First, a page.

Brown Patch - Cool Season Grass

Reduce fertilization to avoid Brown Patch, a hot weather lawn disease.


Grass species affected

  • Bluegrass
  • Fescue
  • Ryegrass 

Disease occurrence

  • Mid-June through early-September


  • Circular brown patches up to 3 feet in diameter that develop during hot, wet weather.
  • Infected leaf blades are dark, wilted, and die quickly.
  • The entire patch will eventually become brownish-tan.


  • Avoid using high-nitrogen fertilizers in late-spring through early-summer. Milorganite releases nitrogen slowly and can be used safely.
  • Reduce thatch to increase air circulation.
  • Water deeply and infrequently early in the day to allow the leaf blades to dry off and not remain wet for long periods of time, as brown patch thrives in this environment.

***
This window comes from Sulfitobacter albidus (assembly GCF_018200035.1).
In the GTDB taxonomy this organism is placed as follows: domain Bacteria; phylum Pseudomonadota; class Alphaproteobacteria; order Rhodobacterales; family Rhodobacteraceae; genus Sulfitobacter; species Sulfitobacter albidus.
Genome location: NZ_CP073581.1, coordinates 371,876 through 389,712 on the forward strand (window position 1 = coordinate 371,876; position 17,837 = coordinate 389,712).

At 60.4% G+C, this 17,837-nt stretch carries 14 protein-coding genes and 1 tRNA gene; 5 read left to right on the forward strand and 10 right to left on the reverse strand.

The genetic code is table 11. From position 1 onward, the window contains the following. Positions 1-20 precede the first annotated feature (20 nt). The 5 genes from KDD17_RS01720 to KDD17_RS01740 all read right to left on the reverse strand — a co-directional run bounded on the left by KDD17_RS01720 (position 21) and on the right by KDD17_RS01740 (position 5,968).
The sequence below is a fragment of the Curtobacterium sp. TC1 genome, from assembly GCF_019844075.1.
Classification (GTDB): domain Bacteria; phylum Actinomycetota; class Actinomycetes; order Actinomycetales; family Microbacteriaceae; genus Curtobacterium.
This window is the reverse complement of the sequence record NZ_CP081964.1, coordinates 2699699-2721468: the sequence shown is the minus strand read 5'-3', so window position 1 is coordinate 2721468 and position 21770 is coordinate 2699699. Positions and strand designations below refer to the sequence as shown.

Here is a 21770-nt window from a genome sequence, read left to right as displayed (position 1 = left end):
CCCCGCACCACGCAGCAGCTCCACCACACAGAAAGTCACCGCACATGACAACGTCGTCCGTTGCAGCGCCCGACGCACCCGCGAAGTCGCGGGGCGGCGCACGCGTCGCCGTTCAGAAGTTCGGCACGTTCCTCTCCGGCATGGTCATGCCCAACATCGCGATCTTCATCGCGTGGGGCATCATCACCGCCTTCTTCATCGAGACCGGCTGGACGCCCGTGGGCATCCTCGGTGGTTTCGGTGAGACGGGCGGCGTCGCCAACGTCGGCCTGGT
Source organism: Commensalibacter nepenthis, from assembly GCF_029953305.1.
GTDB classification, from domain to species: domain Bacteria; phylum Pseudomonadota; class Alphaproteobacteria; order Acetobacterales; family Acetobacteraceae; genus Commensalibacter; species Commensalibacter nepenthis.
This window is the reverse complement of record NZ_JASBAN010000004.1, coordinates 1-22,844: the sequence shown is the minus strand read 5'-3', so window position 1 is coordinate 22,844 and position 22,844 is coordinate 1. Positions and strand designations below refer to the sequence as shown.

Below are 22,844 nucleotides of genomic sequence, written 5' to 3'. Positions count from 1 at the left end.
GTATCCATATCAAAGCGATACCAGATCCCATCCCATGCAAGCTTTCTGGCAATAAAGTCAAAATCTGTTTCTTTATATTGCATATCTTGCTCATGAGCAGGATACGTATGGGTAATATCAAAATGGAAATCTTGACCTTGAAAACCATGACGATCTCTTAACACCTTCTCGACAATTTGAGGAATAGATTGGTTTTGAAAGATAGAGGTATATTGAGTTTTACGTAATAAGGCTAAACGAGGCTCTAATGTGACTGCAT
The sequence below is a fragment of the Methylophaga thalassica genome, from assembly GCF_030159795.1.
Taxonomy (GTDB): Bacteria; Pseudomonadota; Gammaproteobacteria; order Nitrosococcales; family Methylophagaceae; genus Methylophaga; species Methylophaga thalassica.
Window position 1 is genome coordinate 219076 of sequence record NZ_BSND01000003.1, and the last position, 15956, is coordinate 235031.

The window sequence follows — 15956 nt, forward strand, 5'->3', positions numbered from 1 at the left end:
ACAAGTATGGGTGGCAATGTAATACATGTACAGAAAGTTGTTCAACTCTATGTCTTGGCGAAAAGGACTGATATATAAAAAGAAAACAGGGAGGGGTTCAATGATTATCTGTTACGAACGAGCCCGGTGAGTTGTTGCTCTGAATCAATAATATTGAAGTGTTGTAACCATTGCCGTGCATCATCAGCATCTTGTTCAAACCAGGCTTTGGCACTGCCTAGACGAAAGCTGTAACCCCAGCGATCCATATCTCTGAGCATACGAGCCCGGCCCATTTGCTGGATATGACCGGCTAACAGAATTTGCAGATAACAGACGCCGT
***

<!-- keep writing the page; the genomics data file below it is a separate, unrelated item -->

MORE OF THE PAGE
• Avoid excessive fertilization with high nitrogen fertilizers in late spring or early summer. Reduce thatch to increase air circulation, and water deeply but infrequently early in the day to allow the leaf blade to dry off.
  • Mow unaffected areas first and diseased areas last to avoid infecting areas of healthy lawn.
  • Collect and dispose of grass clippings in the garbage when brown patch is present.
  • To avoid spreading the fungus, after mowing, clean the mower blades by rising with water and drying with a cloth.

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